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Couple in fatal dog mauling case sentenced

UPDATE @ 6:30 p.m. May 27:

The couple whose dogs fatally mauled Dayton resident Klonda Richey to death in 2014 will spend months in jail and must perform hundreds of hours of community service.

Andrew Nason, 30, and Julie Custer, 27, were sentenced today in Dayton Municipal Court a couple weeks after both pleaded no contest and were each found guilty of two misdemeanor counts of failure to control dogs.

Judge Carl Henderson sentenced Nason to 150 days in jail, 500 hours of community service in the next year, a $500 fine and court costs. Custer was sentenced to 90 days in jail, 480 hours of community service in the next three years, a $200 fine and court costs. Nason was credited with 26 days of jail-time credit while Custer was credited with one day.

Neither defendant said anything at the hearing until Henderson asked them if they were sorry and for what. “I’m sorry that Ms. Richey lost her life over this situation,” Custer said.

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Nason added that his dogs also died and said, “I’m sorry for all.”

Their sentences will be staggered because they have three minor children. Nason was booked into jail Wednesday. Once he has served out his sentence, Custer will begin her sentence. They will be on probation for up to five years, during which time they are barred from owning dogs.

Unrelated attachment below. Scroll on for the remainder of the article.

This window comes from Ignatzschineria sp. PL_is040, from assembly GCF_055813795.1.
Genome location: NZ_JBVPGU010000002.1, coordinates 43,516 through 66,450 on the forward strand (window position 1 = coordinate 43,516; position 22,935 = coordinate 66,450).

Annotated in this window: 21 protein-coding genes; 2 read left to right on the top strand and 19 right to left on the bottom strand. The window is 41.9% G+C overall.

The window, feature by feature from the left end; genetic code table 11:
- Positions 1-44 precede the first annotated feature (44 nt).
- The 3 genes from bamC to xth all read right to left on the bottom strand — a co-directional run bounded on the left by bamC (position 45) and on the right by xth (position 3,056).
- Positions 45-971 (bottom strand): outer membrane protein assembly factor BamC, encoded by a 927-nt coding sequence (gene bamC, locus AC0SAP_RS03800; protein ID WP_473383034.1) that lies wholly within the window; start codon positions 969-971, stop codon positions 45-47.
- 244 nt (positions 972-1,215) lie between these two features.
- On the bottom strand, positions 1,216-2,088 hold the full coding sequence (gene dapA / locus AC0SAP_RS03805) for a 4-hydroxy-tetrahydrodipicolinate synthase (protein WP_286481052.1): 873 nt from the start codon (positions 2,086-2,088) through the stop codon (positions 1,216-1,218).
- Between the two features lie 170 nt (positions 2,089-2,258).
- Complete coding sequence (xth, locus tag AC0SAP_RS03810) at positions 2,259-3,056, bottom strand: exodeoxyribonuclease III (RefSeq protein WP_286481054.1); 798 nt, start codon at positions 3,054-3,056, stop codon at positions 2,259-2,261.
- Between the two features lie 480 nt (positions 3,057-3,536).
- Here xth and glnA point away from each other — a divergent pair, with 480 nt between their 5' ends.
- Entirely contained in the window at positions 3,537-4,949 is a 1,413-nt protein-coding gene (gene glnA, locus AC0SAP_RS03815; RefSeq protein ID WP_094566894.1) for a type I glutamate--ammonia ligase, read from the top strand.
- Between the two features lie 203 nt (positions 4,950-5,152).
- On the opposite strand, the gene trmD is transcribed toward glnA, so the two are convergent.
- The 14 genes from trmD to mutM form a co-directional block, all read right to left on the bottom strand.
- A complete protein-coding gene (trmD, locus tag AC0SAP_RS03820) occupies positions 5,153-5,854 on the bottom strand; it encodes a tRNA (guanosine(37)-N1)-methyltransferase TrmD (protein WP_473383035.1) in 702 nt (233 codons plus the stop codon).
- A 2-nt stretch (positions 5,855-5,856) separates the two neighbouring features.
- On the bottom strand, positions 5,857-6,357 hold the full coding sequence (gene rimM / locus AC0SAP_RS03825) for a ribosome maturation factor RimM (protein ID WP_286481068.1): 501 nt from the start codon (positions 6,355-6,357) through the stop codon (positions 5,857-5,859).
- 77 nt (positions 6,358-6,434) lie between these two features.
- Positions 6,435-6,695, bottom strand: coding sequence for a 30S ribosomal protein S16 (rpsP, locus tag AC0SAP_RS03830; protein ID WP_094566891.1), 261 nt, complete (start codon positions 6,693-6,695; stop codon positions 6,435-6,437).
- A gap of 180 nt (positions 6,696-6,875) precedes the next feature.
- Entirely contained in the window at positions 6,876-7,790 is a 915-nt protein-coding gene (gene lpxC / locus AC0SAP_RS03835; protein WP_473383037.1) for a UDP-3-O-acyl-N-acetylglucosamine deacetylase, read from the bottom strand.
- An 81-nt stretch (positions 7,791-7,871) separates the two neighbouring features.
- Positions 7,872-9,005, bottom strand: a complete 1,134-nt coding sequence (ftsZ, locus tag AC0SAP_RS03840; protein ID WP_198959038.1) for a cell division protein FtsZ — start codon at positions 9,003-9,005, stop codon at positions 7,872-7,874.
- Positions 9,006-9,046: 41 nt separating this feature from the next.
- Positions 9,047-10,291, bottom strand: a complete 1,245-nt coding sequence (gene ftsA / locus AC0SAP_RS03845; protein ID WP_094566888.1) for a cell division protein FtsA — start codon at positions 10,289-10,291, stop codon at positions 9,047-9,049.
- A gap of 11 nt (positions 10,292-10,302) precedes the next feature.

Richey, 57, was attacked in the driveway of her home at 31 E. Bruce Ave. in the early morning hours of Feb. 7, 2014, by two mixed mastiffs. The dogs were registered to Custer, who lived at 35 E. Bruce Ave. with Nason. The dogs were shot to death when they attacked police officers who responded to the call.

“This is a tragedy that should never have been allowed to happen,” said Dayton City Prosecutor Stephanie Cook, who asked Henderson for the maximum 180-day sentence for each. “I’m asking you to do what nobody else was able to do — not the animal resource center, not the police, not the court next door for the protection order, not the county prosecutor’s office in terms of that indictment — and ask that you give justice to Klonda Richey today and to her family.”

The executor of Richey’s estate has filed a wrongful death lawsuit against Nason and Custer, which is scheduled to go to trial in August. A second civil suit was filed against the Board of County Commissioners of Montgomery County, the county’s animal resource center and its director, Mark Kumpf.

UPDATE @ 12:33 p.m. (May 27):

The couple whose dogs mauled Dayton resident Klonda Richey to death in 2014 was sentenced today in Dayton Municipal Court.

Judge Carl Henderson sentenced Andrew Nason to 150 days in jail, 500 hours of community service and he must pay $500 in fines and court costs. Julie Custer was sentenced to 90 days in jail, 480 hours of community service and $200 in fines and court costs.